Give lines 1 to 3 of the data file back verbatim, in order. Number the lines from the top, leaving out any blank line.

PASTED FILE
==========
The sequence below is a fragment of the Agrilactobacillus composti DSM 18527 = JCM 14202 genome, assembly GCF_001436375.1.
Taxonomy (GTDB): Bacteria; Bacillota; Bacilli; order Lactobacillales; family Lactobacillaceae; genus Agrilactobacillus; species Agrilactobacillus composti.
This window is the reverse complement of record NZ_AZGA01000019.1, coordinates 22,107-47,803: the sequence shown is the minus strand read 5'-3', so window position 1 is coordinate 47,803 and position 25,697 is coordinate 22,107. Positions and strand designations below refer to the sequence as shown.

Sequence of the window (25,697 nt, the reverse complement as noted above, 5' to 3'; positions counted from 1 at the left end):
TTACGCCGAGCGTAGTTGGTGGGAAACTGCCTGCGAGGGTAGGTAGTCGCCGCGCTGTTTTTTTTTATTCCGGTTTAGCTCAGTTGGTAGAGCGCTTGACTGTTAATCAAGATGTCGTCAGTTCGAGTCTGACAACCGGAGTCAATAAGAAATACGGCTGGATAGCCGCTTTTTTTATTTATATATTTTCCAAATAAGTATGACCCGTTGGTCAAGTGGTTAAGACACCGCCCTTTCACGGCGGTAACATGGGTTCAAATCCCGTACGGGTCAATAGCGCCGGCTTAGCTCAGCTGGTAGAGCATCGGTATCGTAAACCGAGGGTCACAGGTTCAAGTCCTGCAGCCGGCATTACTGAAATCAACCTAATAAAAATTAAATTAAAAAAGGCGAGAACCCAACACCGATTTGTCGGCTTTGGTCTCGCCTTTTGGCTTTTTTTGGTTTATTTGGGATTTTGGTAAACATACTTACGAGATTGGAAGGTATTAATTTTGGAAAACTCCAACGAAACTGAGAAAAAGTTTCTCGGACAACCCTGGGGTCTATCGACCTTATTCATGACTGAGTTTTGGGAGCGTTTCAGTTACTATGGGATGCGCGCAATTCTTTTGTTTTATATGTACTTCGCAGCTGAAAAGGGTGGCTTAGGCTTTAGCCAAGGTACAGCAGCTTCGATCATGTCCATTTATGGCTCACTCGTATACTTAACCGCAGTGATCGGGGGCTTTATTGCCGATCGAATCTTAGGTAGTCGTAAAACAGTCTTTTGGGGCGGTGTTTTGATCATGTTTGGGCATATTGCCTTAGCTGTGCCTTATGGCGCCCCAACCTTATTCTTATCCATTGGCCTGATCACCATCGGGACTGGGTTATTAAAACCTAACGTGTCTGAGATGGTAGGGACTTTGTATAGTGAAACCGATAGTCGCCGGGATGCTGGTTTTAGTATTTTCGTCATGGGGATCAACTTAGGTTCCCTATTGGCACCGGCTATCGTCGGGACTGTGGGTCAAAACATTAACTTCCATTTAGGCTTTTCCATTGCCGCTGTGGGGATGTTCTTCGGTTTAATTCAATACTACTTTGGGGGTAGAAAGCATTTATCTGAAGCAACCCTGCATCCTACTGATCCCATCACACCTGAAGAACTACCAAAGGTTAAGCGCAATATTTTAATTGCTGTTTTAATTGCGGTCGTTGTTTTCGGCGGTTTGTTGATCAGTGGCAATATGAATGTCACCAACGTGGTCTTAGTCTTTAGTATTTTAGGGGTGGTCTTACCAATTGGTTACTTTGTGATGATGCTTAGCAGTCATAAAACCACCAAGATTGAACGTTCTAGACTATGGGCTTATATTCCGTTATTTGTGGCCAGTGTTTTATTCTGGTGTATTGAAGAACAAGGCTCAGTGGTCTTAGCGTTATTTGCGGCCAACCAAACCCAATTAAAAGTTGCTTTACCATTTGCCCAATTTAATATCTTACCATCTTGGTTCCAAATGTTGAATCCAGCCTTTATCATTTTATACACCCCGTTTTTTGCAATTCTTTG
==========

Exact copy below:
The sequence below is a fragment of the Agrilactobacillus composti DSM 18527 = JCM 14202 genome, assembly GCF_001436375.1.
Taxonomy (GTDB): Bacteria; Bacillota; Bacilli; order Lactobacillales; family Lactobacillaceae; genus Agrilactobacillus; species Agrilactobacillus composti.
This window is the reverse complement of record NZ_AZGA01000019.1, coordinates 22,107-47,803: the sequence shown is the minus strand read 5'-3', so window position 1 is coordinate 47,803 and position 25,697 is coordinate 22,107. Positions and strand designations below refer to the sequence as shown.